'Rejected solely because of your identity': Homeless LGBTQ youths face unique challenges

A transgender young person runs away from his family to avoid being sent to a conversion therapy camp abroad. 

Another kid is told they must camp in the backyard, use different utensils than their siblings and can't access TV or the internet after they come out as LGBTQ.

Family members sprinkle holy water and pray over their transgender daughter, hoping to change her identity.

All three were rejected by their parents because of their gender identity or sexual orientation, service providers say – the main reason LGBTQ young people become homeless.

About 40% of youths experiencing homelessness are LGBTQ, according to researchers at the University of Chicago, and service providers say they must address a broader set of needs to help queer young people get back on their feet.Without family support or any financial cushion, the lives of young queer people can quickly become full of danger and risk from violence on the streets and in shelter systems, providers say.

"When you are rejected solely because of your identity by the people who taught you how to love, there's something very broken. And the experience of homelessness is very different," said Alex Roque, president of New York's Ali Forney Center, one of the largest shelters for LGBTQ youths in the country.

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Majority of youths faced hostility at home or were thrown out

More than half of homeless LGBTQ youths say they have been forced onto the streets because of hostility or abuse from parents over their gender identity or sexual orientation, providers told USA TODAY.

"LGBTQ+ youth primarily experience homelessness due to family rejection. We know that that's the primary theme," said Josh Egeland, program manager of David’s Place, a drop-in center for homeless LGBTQ youths in Dayton, Ohio.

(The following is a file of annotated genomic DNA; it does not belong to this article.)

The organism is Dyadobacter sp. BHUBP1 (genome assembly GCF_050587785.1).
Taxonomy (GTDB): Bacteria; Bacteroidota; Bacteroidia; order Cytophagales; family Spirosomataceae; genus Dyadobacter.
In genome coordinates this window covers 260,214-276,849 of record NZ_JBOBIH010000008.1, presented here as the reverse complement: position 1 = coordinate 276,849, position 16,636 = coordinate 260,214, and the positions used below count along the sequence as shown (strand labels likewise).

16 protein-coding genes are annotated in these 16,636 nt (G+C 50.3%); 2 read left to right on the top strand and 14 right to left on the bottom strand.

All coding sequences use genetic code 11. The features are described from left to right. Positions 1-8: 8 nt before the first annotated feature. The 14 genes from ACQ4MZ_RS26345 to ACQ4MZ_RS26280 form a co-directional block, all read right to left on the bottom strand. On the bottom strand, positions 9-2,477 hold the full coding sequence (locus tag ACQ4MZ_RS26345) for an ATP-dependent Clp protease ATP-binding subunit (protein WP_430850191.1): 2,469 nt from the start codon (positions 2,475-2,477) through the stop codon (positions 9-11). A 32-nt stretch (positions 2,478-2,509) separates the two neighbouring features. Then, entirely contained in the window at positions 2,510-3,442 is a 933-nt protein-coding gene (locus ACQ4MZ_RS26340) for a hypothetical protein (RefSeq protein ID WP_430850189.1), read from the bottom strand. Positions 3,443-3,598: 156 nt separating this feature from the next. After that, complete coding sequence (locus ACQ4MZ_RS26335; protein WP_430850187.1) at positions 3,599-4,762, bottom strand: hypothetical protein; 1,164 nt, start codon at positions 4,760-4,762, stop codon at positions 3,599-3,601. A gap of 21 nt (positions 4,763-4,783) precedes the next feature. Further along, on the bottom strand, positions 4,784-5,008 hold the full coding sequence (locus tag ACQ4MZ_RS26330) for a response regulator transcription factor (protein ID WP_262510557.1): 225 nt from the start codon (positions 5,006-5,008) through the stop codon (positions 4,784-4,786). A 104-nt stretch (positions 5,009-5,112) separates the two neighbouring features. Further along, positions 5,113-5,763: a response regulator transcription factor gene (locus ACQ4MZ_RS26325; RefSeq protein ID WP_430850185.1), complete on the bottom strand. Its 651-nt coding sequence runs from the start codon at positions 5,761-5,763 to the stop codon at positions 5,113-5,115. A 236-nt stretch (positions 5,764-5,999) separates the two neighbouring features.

Even if parents don't literally kick their LGBTQ child to the curb, homophobic and transphobic treatment from parents is very traumatic and causes many young people to flee the only home they've ever known, said Lisa Phillips, head of youth services at the LA LGBT Center.

"We see young people where there is not one positive adult in their life that is willing to help them," she said.

Among all LGBTQ youths, 28% reported experiencing homelessness or housing instability at some point in their lives, the Trevor Project says. 

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Religious beliefs can influence rejection 

Clients often attribute their parents' homophobia or transphobia to religious beliefs, said Kate Barnhart, founder of New Alternatives, a grassroots drop-in for homeless queer youths in Manhattan.  

"If I have a young person in my office who's new and talking about being rejected by their family, I can say, 'Is your family very religious?' And they're almost always like, 'Yes,'" Barnhart said. 

She recalled one instance of a young trans man in New York who ran away from home after his parents threatened to send him to a conversion therapy camp in the Dominican Republic. After he ran away, while he was a student at a college in the city, his parents would drive onto campus and stalk him, she said.

"He was a smaller guy and he was always terrified they were just going to grab him and throw him in the car and take him away," Barnhart said.

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Kate Barnhart, left, is the founder and executive director of New Alternatives center in Manhattan, dedicated to helping LGBTQ youths transition from homelessness and shelters to stable, self-sufficient adult lives. Barnhart catches up with New Alternatvie outreach worker Dilo Cintroner, 38.

After family rejection caused one NYC youth to run away, he was homeless for 12 years